We have approximatley 100 servers 100+ switches, and 15+ routers currently monitored using this solution.

              Comment


              • #8
                Re: Monitoring

                Originally posted by joeqwerty View Post
                I've tried Spiceworks as well and also found it to be too slow and not quite configurable enough for my needs.

                Franky, I'm getting a little tired of products with web or Java interfaces. IMHO they tend to be bloated and not responsive enough for my taste. Give me a Windows GUI and I'm happy. I don't want to have to install IIS, Java, SQL, etc., etc. just to run your program.
                I tried Spiceworks and felt like I was transported on to an alien battleship. I couldn't figure out how to do anything with it.

                I think folks go with Java so its easier to code across multiple platforms. Personally if I'm evaluating a product and it only offers me a Java interface I'll do my best to find another product.

                Comment


                • #9
                  Re: Monitoring

                  I think I've finally settled on Nagios for server monitoring (pretty simply to learn and config), however I'm still looking for something that would work for strictly network bandwidth monitoring.

                  I would prefer something that can work with netflow as that would give me the most detailed reporting. Currently I run Netflow Analyzer and it is limited to 2 interfaces. I did find a free software called Scrutinizer which allows for unlimited interfaces, however all the data is dumped at midnight.

                  I have been looking into mrtg & trying to add netflow functionality to it. Not sure what else to go after.

                  Comment


                  • #10
                    Re: Monitoring

                    Here's what I've used for NetFlow monitoring:

                    PRTG
                    ManageEngine Netflow analyzer
                    Plixer Scrutinizer

                    Comment


                    • #11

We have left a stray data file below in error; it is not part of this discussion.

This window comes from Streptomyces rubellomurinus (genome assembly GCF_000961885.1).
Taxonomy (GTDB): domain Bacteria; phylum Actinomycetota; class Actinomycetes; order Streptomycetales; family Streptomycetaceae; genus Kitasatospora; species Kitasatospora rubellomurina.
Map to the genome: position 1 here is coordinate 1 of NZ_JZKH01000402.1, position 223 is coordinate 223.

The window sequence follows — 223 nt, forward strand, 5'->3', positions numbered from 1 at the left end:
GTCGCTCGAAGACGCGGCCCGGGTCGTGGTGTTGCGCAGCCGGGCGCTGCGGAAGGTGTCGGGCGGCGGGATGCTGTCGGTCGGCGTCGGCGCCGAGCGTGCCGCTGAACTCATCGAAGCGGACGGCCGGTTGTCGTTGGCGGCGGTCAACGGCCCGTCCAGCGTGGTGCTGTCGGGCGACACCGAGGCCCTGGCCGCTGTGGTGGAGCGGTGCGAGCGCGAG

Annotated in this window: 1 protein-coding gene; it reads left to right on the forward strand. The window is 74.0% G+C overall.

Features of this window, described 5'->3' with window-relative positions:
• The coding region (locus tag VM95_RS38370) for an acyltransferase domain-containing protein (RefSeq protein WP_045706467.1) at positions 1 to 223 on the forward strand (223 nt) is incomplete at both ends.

Re: Monitoring

                      Originally posted by joeqwerty View Post
                      Here's what I've used for NetFlow monitoring:

                      PRTG
                      ManageEngine Netflow analyzer
                      Plixer Scrutinizer
                      Hehe... I got PRTG running too, but for SNMP stuff. My only problem with all these apps is that they are limited in some way.

                      PRTG - 20 sensors...
                      Netflow Analyzer - 2 interfaces...
                      Scrutinizer - data gets deleted at midnight...

                      It would be nice to have everything in one place and be able to monitor everything rather than pick and choose.

                      Comment


                      • #12
                        Re: Monitoring

                        Sorry for thread hijack, I didn't wanna post new topic for this. I need a simple free networking monitoring tool that will tell me only what's the current load on Internet connection (for example, if our Inet connection is 10 Mbps, how much of it is used) and how many GBs sent/recieved the whole office had by week/month/year/ etc. Is zabbix way to go? I don't have the time to install SQL, IIS or w/e just to find out that the program is way more complex than it is. We're small office with only 1 IT in charge (me) and 35 clients, so with all the regular day job, I don't have that time to experiment.

                        Thanks a lot in advance, and sorry for thread hijack

                        Comment


                        • #13
                          Re: Monitoring

                          For just bandwidth monitoring

                          I'd suggest PRTG or Netflow Analyzer.

                          Here is how you decide which one to use:

                          PRTG - uses SNMP, simple to use. You can get an extra 10 sensors by following the directions on here: http://www.paessler.com/prtg/prtgbanners Almost everything supports SNMP.

                          Netflow Analyzer - uses "Netflow" this will give you the most detailed statistics however this requires you to have cisco or juniper equipment.

                          Both of these comes with an installer and run on Windows just fine

                          Comment


                          • #14
                            Re: Monitoring

                            For ease of installation and use I'd recommend PRTG. It can give you exactly the information you're looking for.

                            Comment


                            • #15
                              Re: Monitoring

                              We have Cisco ASA 5505 hooked up to provider's cable modem, so I can use Netflow.

                              I just installed PRTG to play with it, and I have 10 sensors. If I have 35 clients, should I hook up sensor for each one of them, or just hook up the ASA device, and mark it's outgoing interface? Also we have a lot of laptops and mobile phones that are heavily using WiFi connection, so then that solution wouldn't be free, if I need at least 1 sensor for each NIC